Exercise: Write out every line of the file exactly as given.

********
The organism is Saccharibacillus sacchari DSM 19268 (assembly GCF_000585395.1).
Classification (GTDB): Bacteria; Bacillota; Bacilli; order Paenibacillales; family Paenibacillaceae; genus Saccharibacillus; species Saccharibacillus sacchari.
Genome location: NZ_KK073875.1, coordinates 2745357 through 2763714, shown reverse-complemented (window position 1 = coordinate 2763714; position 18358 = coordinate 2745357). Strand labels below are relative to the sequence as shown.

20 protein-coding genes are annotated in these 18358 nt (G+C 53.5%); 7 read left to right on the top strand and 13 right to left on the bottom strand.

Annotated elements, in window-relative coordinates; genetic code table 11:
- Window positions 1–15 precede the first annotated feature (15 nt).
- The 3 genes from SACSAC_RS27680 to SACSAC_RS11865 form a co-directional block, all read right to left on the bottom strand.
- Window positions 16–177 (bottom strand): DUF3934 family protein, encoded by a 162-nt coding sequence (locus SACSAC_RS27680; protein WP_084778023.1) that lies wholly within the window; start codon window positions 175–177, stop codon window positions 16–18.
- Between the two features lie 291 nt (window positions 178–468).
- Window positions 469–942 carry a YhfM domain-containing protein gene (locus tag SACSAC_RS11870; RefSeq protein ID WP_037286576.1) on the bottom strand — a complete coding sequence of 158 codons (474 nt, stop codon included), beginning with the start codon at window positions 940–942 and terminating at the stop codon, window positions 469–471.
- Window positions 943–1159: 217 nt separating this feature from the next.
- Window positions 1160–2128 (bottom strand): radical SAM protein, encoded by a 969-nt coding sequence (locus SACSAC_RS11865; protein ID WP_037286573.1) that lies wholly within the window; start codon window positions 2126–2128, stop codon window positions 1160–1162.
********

The organism is Saccharibacillus sacchari DSM 19268 (assembly GCF_000585395.1).
Classification (GTDB): Bacteria; Bacillota; Bacilli; order Paenibacillales; family Paenibacillaceae; genus Saccharibacillus; species Saccharibacillus sacchari.
Genome location: NZ_KK073875.1, coordinates 2745357 through 2763714, shown reverse-complemented (window position 1 = coordinate 2763714; position 18358 = coordinate 2745357). Strand labels below are relative to the sequence as shown.

20 protein-coding genes are annotated in these 18358 nt (G+C 53.5%); 7 read left to right on the top strand and 13 right to left on the bottom strand.

Annotated elements, in window-relative coordinates; genetic code table 11:
- Window positions 1–15 precede the first annotated feature (15 nt).
- The 3 genes from SACSAC_RS27680 to SACSAC_RS11865 form a co-directional block, all read right to left on the bottom strand.
- Window positions 16–177 (bottom strand): DUF3934 family protein, encoded by a 162-nt coding sequence (locus SACSAC_RS27680; protein WP_084778023.1) that lies wholly within the window; start codon window positions 175–177, stop codon window positions 16–18.
- Between the two features lie 291 nt (window positions 178–468).
- Window positions 469–942 carry a YhfM domain-containing protein gene (locus tag SACSAC_RS11870; RefSeq protein ID WP_037286576.1) on the bottom strand — a complete coding sequence of 158 codons (474 nt, stop codon included), beginning with the start codon at window positions 940–942 and terminating at the stop codon, window positions 469–471.
- Window positions 943–1159: 217 nt separating this feature from the next.
- Window positions 1160–2128 (bottom strand): radical SAM protein, encoded by a 969-nt coding sequence (locus SACSAC_RS11865; protein ID WP_037286573.1) that lies wholly within the window; start codon window positions 2126–2128, stop codon window positions 1160–1162.